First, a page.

a Determined by GPC.b Determined by 1H or 13C NMR.c Determined by DSC. nd: not determined.
C2 35 18.5 6 atm image file: c7qm00321h-u1.tif 2.7 37 1.8 0.6 nd 20
C11 30 16 5.7 g image file: c7qm00321h-u2.tif 7.2 0.97 2.1 1.4 nd 61
C11 30 16 7.0 g image file: c7qm00321h-u3.tif 4.5 1.3 7.8 2.1 nd 61
C11 30 16 7.3 g image file: c7qm00321h-u4.tif 2.1 2.0 1.9 1.7 nd 61
C11 0 16 11 g image file: c7qm00321h-u5.tif 1.3 3.2 2.4 0.3 nd 61
C19 100 6 10 g image file: c7qm00321h-u6.tif 2.8 11 2.3 0.9 nd 59
C19 100 6 10 g image file: c7qm00321h-u7.tif 5.4 13 2.5 0.5 nd 59
C19 100 6 10 g image file: c7qm00321h-u8.tif 0.74 3.0 3.0 1.1 nd 59
C20 50 12 6.0 g image file: c7qm00321h-u9.tif 0.38 5.8 2.6 2.9 nd 60
C20 50 12 6.0 g image file: c7qm00321h-u10.tif 0.79 7.5 1.9 1.5 nd 60
C20 50 12 6.0 g image file: c7qm00321h-u11.tif 0.58 11 2.2 1.7 −10.0 (Tg), 42.9, 61.7 (Tm) 60
C20 50 12 6.0 g image file: c7qm00321h-u12.tif 0.83 4.6 2.2 1.6 −14.3 (Tg), 43.3, 61.8 (Tm) 60


The typical cationic α-diimine Pd(II) catalyst C2 is effective for copolymerization of α-olefins with methyl acrylate.20 The majority of ester groups are located at the end of the branches in the resulting copolymers. The branching density of the copolymers is lower than the theoretical value from an exclusive 1,2-insertion due to the chain straightening mechanism, which is similar to the α-olefin homopolymerization scenario. The acrylate incorporation ratio is higher than that of the ethylene copolymers. For example, a 1-hexene to methyl acrylate ratio of 7[thin space (1/6-em)]:[thin space (1/6-em)]1 at equal molar concentration of the two monomers was observed in 1-hexene/methyl acrylate copolymerization, whereas the ratio was ca. 150[thin space (1/6-em)]:[thin space (1/6-em)]1 for the ethylene case. In addition, the catalytic activity and the copolymer molecular weight are markedly suppressed in the presence of polar comonomers.

Our group recently reported that sterically bulky α-diimine palladium catalysts C10 could copolymerize 1-octene with biorenewable comonomer acrylic acid, with high comonomer incorporation and high copolymer molecular weights.45a This provides an alternative strategy to access branched carboxylic acid functionalized polyolefins.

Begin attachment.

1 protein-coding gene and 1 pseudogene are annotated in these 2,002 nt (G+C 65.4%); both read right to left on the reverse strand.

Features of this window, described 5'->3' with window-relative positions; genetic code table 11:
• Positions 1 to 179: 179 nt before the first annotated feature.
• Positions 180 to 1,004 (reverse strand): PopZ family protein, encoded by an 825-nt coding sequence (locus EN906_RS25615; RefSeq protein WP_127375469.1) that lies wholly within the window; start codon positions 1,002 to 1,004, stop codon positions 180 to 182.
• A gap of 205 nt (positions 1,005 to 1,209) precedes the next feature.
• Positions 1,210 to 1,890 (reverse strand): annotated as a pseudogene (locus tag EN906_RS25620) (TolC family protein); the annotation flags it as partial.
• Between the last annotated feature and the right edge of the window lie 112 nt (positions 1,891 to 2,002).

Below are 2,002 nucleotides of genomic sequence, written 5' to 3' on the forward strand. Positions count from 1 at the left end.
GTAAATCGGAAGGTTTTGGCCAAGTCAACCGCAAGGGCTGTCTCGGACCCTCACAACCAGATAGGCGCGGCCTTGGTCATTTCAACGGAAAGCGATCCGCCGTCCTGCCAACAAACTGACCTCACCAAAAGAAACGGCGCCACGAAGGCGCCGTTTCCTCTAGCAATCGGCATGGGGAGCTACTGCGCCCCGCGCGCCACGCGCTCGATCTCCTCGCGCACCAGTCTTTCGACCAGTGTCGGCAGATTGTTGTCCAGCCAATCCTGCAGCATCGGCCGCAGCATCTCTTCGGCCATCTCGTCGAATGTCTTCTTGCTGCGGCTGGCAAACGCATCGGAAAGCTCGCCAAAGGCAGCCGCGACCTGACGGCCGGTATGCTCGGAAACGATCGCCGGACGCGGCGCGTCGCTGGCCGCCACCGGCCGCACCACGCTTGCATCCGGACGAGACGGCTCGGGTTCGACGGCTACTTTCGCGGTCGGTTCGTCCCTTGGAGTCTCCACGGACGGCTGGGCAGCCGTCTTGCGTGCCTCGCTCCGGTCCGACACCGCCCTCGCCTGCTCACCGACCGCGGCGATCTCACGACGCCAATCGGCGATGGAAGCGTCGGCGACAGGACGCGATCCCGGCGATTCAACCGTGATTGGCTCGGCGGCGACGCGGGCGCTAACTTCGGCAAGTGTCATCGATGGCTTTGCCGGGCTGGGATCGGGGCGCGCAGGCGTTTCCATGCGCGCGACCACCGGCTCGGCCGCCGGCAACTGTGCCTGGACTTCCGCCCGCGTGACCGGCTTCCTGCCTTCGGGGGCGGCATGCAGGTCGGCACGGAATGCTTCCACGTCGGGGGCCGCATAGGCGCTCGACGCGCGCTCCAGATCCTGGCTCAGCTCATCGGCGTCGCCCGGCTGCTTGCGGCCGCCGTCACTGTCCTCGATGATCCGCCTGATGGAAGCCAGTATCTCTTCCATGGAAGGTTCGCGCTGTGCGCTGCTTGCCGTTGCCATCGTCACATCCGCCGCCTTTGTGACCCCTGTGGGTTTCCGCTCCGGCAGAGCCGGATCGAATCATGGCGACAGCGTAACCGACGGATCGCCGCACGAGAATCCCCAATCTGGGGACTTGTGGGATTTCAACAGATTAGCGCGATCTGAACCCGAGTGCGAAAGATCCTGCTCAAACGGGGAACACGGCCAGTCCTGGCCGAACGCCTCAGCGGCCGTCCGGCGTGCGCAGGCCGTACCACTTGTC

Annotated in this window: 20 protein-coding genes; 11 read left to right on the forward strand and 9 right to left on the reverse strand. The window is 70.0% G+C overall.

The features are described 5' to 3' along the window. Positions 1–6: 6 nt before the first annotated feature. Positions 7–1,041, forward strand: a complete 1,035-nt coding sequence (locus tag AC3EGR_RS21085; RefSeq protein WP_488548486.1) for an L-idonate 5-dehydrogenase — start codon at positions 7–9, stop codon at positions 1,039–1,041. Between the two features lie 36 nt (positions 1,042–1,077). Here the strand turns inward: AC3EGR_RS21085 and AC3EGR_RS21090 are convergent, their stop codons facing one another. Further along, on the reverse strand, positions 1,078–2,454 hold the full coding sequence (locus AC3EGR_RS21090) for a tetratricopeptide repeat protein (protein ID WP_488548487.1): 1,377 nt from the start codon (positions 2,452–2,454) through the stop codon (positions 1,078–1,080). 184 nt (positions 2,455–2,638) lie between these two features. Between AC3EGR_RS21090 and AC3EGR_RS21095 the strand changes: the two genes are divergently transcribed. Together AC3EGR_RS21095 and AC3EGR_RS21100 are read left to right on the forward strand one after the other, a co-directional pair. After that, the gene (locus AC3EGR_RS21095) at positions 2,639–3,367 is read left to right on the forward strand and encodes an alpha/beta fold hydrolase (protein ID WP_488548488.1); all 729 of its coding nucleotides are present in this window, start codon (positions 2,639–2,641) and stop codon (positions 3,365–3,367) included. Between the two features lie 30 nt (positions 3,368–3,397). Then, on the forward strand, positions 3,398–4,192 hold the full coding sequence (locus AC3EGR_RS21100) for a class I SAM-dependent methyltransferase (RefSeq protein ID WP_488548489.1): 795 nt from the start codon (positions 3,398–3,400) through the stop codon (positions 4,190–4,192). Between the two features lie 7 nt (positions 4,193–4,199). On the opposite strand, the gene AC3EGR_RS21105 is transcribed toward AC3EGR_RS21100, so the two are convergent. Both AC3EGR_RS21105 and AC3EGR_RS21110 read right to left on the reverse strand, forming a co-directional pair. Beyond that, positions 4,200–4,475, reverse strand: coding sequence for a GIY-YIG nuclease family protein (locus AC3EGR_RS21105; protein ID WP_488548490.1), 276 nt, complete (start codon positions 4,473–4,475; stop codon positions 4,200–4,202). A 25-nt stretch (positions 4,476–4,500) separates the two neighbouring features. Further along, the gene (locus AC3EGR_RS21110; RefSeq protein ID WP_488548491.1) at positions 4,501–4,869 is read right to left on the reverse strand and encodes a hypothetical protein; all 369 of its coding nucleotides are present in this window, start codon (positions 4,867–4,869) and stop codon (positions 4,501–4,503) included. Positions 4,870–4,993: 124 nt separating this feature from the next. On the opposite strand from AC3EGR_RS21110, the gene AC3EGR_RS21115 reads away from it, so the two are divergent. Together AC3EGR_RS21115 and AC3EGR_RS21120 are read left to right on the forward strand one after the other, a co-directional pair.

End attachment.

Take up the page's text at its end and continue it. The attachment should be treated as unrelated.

Nozaki et al. reported C11 catalyzed copolymerization of propylene with allylbenzene and various allyl sily ethers.61 The allyl comonomers were incorporated mainly into the terminal chain-end position of the copolymers.

Despite the successful synthesis of various functional copolymers, the above-mentioned late transition metal catalysts suffer from poor regio- and stereo-control in olefin (co)polymerization mainly because of the chain straightening process. If this process can be suppressed using novel catalysts, polar functionalized isotactic copolymers may be synthesized.

Recently, Nozaki et al. reported regio-selective copolymerization of propylene with a series of polar monomers using Pd(II) catalysts C19.59 However, the obtained functional polypropylenes exhibited an atactic stereoregularity. Using the phosphine–sulfonate palladium catalysts C20, the same group achieved moderate isotacticity in the copolymerization of propylene with various polar monomers (see Scheme 8).60 Under optimized conditions, semicrystalline isotactic polar polypropylene was obtained bearing various functional groups such as acetoxy, cyano, chloro and alkoxycarbonyl moieties. This is a very nice demonstration of the great potentials of late transition metal catalysts in achieving regio- and stereo-controlled copolymerization of α-olefin with various polar monomers.


image file: c7qm00321h-s8.tif
Scheme 8 Copolymerization of propylene and polar monomers with Pd(II) catalyst C20.

5 Conclusions and perspectives

Since Brookhart's seminal work on α-diimine Pd(II) and Ni(II) catalysts, a huge amount of late transition metal catalysts have been designed and studied for olefin polymerization. However, a very small fraction of these catalysts have been investigated in α-olefin polymerization. Two research directions are highly fascinating in the field of late transition metal catalyzed α-olefin polymerization: the suppression of the chain walking process to achieve regio- and stereo-controlled α-olefin polymerization; and the promotion of 1,ω-enchainment through selective 2,1-insertion and precise chain walking.

It is easy to achieve regio- and stereo-specific α-olefin polymerization using early transition metal catalysts, which is currently practiced on a large scale in industry. There has been a continuous interest in preparing polar functionalized iPP (isotactic polypropylene) through direct copolymerization of propylene with polar monomers. However, these early transition metal catalysts are easily poisoned by polar monomers. In this sense, late transition-metal catalysts are promising candidates because of their low oxophilicity. Unfortunately, most late transition-metal catalysts are prone to generating amorphous and atactic polymers as a result of poor regioselectivity, poor stereoselectivity and a fast chain-walking process. It is highly challenging to solve this dilemma. Meanwhile, this also represents a major driving force for future studies.

Conflicts of interest

There are no conflicts to declare.

Acknowledgements